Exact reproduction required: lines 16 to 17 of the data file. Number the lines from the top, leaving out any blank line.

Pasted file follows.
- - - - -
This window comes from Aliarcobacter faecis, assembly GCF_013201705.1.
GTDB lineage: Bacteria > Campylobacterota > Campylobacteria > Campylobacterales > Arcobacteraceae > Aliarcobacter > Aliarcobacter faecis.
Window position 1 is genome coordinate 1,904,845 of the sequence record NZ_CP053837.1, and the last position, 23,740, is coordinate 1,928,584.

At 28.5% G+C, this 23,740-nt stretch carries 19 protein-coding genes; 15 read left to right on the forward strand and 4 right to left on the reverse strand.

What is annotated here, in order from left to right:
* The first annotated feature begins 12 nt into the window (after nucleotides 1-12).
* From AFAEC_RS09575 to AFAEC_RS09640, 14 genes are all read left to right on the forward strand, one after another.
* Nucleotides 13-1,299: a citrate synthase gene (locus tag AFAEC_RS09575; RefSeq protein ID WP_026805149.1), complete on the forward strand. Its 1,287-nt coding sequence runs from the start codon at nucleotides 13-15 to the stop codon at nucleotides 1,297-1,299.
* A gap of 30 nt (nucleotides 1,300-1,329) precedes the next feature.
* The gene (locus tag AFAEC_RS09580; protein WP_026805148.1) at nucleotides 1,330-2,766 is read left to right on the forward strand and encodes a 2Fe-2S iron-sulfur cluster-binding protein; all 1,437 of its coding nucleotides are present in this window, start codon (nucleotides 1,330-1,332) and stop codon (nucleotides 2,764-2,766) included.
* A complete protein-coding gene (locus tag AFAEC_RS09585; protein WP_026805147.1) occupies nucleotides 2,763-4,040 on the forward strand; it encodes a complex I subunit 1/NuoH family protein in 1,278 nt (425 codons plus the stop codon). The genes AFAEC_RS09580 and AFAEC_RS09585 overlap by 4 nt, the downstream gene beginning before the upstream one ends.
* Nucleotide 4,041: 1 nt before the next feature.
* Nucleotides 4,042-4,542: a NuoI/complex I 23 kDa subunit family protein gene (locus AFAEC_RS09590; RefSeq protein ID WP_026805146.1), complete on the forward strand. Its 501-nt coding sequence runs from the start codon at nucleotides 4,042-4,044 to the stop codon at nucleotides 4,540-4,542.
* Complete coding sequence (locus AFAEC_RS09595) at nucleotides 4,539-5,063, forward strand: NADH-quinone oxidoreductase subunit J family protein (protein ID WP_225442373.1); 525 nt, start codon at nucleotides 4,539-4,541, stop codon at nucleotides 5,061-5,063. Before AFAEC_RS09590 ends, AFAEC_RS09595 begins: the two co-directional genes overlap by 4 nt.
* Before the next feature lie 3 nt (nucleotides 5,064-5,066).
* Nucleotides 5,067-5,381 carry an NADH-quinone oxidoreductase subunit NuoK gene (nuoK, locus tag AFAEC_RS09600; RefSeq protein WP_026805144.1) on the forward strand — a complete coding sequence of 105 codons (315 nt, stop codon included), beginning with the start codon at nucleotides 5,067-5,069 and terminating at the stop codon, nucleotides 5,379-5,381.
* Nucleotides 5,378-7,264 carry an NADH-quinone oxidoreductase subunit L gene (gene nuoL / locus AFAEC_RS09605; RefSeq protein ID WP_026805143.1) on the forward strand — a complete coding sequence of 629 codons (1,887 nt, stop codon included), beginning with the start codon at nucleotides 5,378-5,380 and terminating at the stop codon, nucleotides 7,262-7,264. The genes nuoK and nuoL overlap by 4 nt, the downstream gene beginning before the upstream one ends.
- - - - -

* Nucleotides 5,067-5,381 carry an NADH-quinone oxidoreductase subunit NuoK gene (nuoK, locus tag AFAEC_RS09600; RefSeq protein WP_026805144.1) on the forward strand — a complete coding sequence of 105 codons (315 nt, stop codon included), beginning with the start codon at nucleotides 5,067-5,069 and terminating at the stop codon, nucleotides 5,379-5,381.
* Nucleotides 5,378-7,264 carry an NADH-quinone oxidoreductase subunit L gene (gene nuoL / locus AFAEC_RS09605; RefSeq protein ID WP_026805143.1) on the forward strand — a complete coding sequence of 629 codons (1,887 nt, stop codon included), beginning with the start codon at nucleotides 5,378-5,380 and terminating at the stop codon, nucleotides 7,262-7,264. The genes nuoK and nuoL overlap by 4 nt, the downstream gene beginning before the upstream one ends.